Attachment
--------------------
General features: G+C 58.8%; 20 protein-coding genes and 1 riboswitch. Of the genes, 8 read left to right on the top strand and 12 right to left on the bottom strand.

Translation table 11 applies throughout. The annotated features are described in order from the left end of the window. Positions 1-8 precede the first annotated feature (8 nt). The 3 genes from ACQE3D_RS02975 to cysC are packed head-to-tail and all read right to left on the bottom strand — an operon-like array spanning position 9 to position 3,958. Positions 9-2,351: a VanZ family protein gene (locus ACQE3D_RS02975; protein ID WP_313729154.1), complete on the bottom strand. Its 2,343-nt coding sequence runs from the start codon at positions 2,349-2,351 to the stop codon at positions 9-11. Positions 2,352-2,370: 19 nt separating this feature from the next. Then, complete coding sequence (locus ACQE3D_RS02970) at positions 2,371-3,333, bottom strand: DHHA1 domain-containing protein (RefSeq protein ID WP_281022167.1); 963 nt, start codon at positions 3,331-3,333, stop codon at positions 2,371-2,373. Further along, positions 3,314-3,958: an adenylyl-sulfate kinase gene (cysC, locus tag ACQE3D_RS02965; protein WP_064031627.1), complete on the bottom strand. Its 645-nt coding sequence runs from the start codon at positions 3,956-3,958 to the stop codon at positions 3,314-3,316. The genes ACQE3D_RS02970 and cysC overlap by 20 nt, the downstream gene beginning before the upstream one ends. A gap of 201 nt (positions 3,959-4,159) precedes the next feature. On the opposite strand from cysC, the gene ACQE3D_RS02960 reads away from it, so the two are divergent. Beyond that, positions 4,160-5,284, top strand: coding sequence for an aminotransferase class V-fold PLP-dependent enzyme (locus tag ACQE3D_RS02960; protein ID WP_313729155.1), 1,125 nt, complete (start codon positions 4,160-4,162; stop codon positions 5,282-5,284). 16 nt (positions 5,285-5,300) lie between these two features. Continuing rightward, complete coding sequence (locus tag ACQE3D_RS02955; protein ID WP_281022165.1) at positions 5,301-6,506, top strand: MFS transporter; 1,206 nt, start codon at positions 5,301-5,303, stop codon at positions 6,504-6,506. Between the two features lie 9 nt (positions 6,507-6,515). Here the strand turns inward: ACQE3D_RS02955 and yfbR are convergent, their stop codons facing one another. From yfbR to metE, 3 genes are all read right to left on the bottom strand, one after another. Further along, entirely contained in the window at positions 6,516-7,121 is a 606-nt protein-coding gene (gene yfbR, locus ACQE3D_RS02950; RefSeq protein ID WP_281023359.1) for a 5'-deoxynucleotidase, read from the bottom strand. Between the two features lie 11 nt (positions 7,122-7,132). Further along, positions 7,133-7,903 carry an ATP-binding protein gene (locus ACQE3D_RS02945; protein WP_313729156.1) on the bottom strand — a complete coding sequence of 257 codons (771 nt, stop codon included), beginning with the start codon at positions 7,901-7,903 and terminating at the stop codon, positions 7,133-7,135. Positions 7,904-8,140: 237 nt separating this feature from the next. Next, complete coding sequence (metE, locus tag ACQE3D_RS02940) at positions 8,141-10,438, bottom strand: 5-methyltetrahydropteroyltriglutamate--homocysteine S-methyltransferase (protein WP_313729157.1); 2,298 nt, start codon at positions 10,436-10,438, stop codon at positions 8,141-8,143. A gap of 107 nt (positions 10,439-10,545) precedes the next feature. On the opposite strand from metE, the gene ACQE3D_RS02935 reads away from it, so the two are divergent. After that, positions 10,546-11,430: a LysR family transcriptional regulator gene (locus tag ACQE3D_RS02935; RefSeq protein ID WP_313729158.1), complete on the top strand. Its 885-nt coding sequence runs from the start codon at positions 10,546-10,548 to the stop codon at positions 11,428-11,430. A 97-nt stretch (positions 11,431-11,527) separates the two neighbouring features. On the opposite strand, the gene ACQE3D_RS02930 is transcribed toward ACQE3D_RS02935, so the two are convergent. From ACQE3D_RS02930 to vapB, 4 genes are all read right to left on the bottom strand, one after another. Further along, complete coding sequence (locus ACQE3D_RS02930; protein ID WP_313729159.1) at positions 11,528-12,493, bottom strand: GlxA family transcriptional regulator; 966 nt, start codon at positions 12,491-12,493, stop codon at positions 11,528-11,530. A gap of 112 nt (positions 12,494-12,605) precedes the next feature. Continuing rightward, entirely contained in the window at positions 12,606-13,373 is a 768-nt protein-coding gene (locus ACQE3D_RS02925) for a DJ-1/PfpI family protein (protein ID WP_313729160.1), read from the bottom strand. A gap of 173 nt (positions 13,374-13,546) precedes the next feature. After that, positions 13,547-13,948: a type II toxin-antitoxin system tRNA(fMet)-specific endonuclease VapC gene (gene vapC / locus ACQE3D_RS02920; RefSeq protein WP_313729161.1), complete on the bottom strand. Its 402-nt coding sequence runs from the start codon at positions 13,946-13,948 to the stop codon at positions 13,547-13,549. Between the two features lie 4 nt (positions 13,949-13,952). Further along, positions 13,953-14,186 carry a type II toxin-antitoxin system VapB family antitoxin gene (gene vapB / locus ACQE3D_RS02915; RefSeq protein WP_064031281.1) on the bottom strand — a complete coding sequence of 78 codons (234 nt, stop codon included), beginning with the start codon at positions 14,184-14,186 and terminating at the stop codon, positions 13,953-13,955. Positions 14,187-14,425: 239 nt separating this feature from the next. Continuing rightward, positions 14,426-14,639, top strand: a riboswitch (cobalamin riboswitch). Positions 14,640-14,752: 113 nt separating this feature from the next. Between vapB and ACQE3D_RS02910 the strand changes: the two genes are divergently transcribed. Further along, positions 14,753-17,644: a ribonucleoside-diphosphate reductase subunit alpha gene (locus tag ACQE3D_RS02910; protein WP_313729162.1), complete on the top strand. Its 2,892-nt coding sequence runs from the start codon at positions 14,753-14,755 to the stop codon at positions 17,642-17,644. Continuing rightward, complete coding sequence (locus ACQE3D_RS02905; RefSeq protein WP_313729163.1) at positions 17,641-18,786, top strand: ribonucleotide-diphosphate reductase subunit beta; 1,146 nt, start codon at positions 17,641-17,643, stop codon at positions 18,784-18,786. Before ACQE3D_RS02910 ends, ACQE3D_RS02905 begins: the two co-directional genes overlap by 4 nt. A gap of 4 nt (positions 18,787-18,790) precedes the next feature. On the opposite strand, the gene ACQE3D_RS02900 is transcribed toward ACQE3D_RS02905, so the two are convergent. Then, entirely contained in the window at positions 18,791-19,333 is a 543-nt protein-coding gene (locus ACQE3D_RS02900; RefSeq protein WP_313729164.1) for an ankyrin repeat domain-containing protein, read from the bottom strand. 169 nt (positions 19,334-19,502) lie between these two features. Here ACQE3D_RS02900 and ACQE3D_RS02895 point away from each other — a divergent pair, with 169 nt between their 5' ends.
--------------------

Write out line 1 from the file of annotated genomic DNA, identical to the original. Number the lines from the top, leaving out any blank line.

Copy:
General features: G+C 58.8%; 20 protein-coding genes and 1 riboswitch. Of the genes, 8 read left to right on the top strand and 12 right to left on the bottom strand.